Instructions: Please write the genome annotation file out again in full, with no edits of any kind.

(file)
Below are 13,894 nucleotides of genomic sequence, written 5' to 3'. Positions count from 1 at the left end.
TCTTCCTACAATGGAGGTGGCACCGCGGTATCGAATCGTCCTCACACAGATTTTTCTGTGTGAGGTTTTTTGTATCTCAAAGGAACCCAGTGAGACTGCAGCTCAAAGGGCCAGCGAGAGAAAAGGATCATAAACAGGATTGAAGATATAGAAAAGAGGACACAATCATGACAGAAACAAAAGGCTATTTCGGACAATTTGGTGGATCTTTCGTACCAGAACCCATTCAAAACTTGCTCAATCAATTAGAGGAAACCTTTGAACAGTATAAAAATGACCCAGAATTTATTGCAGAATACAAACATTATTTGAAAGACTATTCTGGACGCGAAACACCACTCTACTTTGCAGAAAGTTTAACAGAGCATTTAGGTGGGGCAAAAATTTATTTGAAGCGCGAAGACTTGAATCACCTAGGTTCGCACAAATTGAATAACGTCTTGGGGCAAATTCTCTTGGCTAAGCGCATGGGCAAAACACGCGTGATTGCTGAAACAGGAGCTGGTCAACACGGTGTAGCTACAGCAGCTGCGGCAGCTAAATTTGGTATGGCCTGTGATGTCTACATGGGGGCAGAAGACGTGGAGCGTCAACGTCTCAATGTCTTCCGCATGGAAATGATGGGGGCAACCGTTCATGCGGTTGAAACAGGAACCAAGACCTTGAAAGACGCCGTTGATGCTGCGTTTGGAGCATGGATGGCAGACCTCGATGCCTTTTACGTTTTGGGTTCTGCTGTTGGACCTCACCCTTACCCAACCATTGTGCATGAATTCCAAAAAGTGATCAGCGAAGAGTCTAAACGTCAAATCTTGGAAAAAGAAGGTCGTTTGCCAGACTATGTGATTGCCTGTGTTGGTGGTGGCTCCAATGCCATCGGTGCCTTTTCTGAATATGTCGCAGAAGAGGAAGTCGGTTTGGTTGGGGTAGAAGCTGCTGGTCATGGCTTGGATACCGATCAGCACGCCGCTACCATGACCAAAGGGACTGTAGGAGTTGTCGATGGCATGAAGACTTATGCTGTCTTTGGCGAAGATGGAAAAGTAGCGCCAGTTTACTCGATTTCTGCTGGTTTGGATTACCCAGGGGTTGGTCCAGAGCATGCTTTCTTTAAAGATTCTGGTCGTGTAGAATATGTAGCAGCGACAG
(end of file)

Below are 13,894 nucleotides of genomic sequence, written 5' to 3'. Positions count from 1 at the left end.
TCTTCCTACAATGGAGGTGGCACCGCGGTATCGAATCGTCCTCACACAGATTTTTCTGTGTGAGGTTTTTTGTATCTCAAAGGAACCCAGTGAGACTGCAGCTCAAAGGGCCAGCGAGAGAAAAGGATCATAAACAGGATTGAAGATATAGAAAAGAGGACACAATCATGACAGAAACAAAAGGCTATTTCGGACAATTTGGTGGATCTTTCGTACCAGAACCCATTCAAAACTTGCTCAATCAATTAGAGGAAACCTTTGAACAGTATAAAAATGACCCAGAATTTATTGCAGAATACAAACATTATTTGAAAGACTATTCTGGACGCGAAACACCACTCTACTTTGCAGAAAGTTTAACAGAGCATTTAGGTGGGGCAAAAATTTATTTGAAGCGCGAAGACTTGAATCACCTAGGTTCGCACAAATTGAATAACGTCTTGGGGCAAATTCTCTTGGCTAAGCGCATGGGCAAAACACGCGTGATTGCTGAAACAGGAGCTGGTCAACACGGTGTAGCTACAGCAGCTGCGGCAGCTAAATTTGGTATGGCCTGTGATGTCTACATGGGGGCAGAAGACGTGGAGCGTCAACGTCTCAATGTCTTCCGCATGGAAATGATGGGGGCAACCGTTCATGCGGTTGAAACAGGAACCAAGACCTTGAAAGACGCCGTTGATGCTGCGTTTGGAGCATGGATGGCAGACCTCGATGCCTTTTACGTTTTGGGTTCTGCTGTTGGACCTCACCCTTACCCAACCATTGTGCATGAATTCCAAAAAGTGATCAGCGAAGAGTCTAAACGTCAAATCTTGGAAAAAGAAGGTCGTTTGCCAGACTATGTGATTGCCTGTGTTGGTGGTGGCTCCAATGCCATCGGTGCCTTTTCTGAATATGTCGCAGAAGAGGAAGTCGGTTTGGTTGGGGTAGAAGCTGCTGGTCATGGCTTGGATACCGATCAGCACGCCGCTACCATGACCAAAGGGACTGTAGGAGTTGTCGATGGCATGAAGACTTATGCTGTCTTTGGCGAAGATGGAAAAGTAGCGCCAGTTTACTCGATTTCTGCTGGTTTGGATTACCCAGGGGTTGGTCCAGAGCATGCTTTCTTTAAAGATTCTGGTCGTGTAGAATATGTAGCAGCGACAG